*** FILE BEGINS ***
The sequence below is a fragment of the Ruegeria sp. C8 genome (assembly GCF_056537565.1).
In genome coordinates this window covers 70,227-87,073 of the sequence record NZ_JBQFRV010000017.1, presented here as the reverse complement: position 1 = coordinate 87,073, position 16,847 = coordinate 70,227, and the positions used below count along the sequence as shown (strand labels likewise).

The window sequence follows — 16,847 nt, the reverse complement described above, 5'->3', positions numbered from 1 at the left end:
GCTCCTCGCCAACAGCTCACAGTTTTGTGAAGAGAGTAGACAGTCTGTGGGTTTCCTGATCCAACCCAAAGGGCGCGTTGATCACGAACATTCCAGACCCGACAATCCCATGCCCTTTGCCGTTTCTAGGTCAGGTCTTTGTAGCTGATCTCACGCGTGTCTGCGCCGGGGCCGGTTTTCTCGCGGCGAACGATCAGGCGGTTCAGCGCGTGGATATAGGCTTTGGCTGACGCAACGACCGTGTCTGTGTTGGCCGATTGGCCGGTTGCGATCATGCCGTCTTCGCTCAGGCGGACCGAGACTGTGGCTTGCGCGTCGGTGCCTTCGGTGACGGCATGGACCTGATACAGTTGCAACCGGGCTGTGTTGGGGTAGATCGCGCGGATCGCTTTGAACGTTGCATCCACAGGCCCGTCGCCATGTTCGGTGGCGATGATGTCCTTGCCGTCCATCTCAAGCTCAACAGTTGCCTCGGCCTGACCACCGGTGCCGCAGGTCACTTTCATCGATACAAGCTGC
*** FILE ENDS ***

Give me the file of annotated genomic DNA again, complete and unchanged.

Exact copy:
The sequence below is a fragment of the Ruegeria sp. C8 genome (assembly GCF_056537565.1).
In genome coordinates this window covers 70,227-87,073 of the sequence record NZ_JBQFRV010000017.1, presented here as the reverse complement: position 1 = coordinate 87,073, position 16,847 = coordinate 70,227, and the positions used below count along the sequence as shown (strand labels likewise).

The window sequence follows — 16,847 nt, the reverse complement described above, 5'->3', positions numbered from 1 at the left end:
GCTCCTCGCCAACAGCTCACAGTTTTGTGAAGAGAGTAGACAGTCTGTGGGTTTCCTGATCCAACCCAAAGGGCGCGTTGATCACGAACATTCCAGACCCGACAATCCCATGCCCTTTGCCGTTTCTAGGTCAGGTCTTTGTAGCTGATCTCACGCGTGTCTGCGCCGGGGCCGGTTTTCTCGCGGCGAACGATCAGGCGGTTCAGCGCGTGGATATAGGCTTTGGCTGACGCAACGACCGTGTCTGTGTTGGCCGATTGGCCGGTTGCGATCATGCCGTCTTCGCTCAGGCGGACCGAGACTGTGGCTTGCGCGTCGGTGCCTTCGGTGACGGCATGGACCTGATACAGTTGCAACCGGGCTGTGTTGGGGTAGATCGCGCGGATCGCTTTGAACGTTGCATCCACAGGCCCGTCGCCATGTTCGGTGGCGATGATGTCCTTGCCGTCCATCTCAAGCTCAACAGTTGCCTCGGCCTGACCACCGGTGCCGCAGGTCACTTTCATCGATACAAGCTGC